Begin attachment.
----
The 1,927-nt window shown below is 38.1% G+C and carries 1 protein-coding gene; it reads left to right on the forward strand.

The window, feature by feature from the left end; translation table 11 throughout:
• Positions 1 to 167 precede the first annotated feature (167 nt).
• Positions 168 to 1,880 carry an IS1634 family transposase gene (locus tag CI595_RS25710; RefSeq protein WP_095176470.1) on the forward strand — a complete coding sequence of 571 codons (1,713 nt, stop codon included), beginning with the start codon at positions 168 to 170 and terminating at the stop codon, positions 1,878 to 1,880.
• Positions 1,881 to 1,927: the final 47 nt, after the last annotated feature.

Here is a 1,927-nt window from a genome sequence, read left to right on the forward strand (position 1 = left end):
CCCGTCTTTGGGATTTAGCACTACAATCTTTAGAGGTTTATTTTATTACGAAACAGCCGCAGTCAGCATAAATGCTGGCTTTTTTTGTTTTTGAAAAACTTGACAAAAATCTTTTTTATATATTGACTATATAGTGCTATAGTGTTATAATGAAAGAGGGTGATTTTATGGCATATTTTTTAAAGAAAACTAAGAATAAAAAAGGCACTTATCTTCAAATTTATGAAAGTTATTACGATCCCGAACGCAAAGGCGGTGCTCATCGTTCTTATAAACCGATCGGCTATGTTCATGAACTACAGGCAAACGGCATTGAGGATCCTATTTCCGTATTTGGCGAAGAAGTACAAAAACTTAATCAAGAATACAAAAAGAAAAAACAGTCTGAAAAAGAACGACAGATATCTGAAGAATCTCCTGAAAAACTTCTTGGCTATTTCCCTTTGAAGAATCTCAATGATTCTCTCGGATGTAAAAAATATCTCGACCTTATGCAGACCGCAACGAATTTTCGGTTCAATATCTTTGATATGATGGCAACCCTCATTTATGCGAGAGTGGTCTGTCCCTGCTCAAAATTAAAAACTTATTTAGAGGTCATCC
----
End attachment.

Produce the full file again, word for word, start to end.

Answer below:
The 1,927-nt window shown below is 38.1% G+C and carries 1 protein-coding gene; it reads left to right on the forward strand.

The window, feature by feature from the left end; translation table 11 throughout:
• Positions 1 to 167 precede the first annotated feature (167 nt).
• Positions 168 to 1,880 carry an IS1634 family transposase gene (locus tag CI595_RS25710; RefSeq protein WP_095176470.1) on the forward strand — a complete coding sequence of 571 codons (1,713 nt, stop codon included), beginning with the start codon at positions 168 to 170 and terminating at the stop codon, positions 1,878 to 1,880.
• Positions 1,881 to 1,927: the final 47 nt, after the last annotated feature.

Here is a 1,927-nt window from a genome sequence, read left to right on the forward strand (position 1 = left end):
CCCGTCTTTGGGATTTAGCACTACAATCTTTAGAGGTTTATTTTATTACGAAACAGCCGCAGTCAGCATAAATGCTGGCTTTTTTTGTTTTTGAAAAACTTGACAAAAATCTTTTTTATATATTGACTATATAGTGCTATAGTGTTATAATGAAAGAGGGTGATTTTATGGCATATTTTTTAAAGAAAACTAAGAATAAAAAAGGCACTTATCTTCAAATTTATGAAAGTTATTACGATCCCGAACGCAAAGGCGGTGCTCATCGTTCTTATAAACCGATCGGCTATGTTCATGAACTACAGGCAAACGGCATTGAGGATCCTATTTCCGTATTTGGCGAAGAAGTACAAAAACTTAATCAAGAATACAAAAAGAAAAAACAGTCTGAAAAAGAACGACAGATATCTGAAGAATCTCCTGAAAAACTTCTTGGCTATTTCCCTTTGAAGAATCTCAATGATTCTCTCGGATGTAAAAAATATCTCGACCTTATGCAGACCGCAACGAATTTTCGGTTCAATATCTTTGATATGATGGCAACCCTCATTTATGCGAGAGTGGTCTGTCCCTGCTCAAAATTAAAAACTTATTTAGAGGTCATCC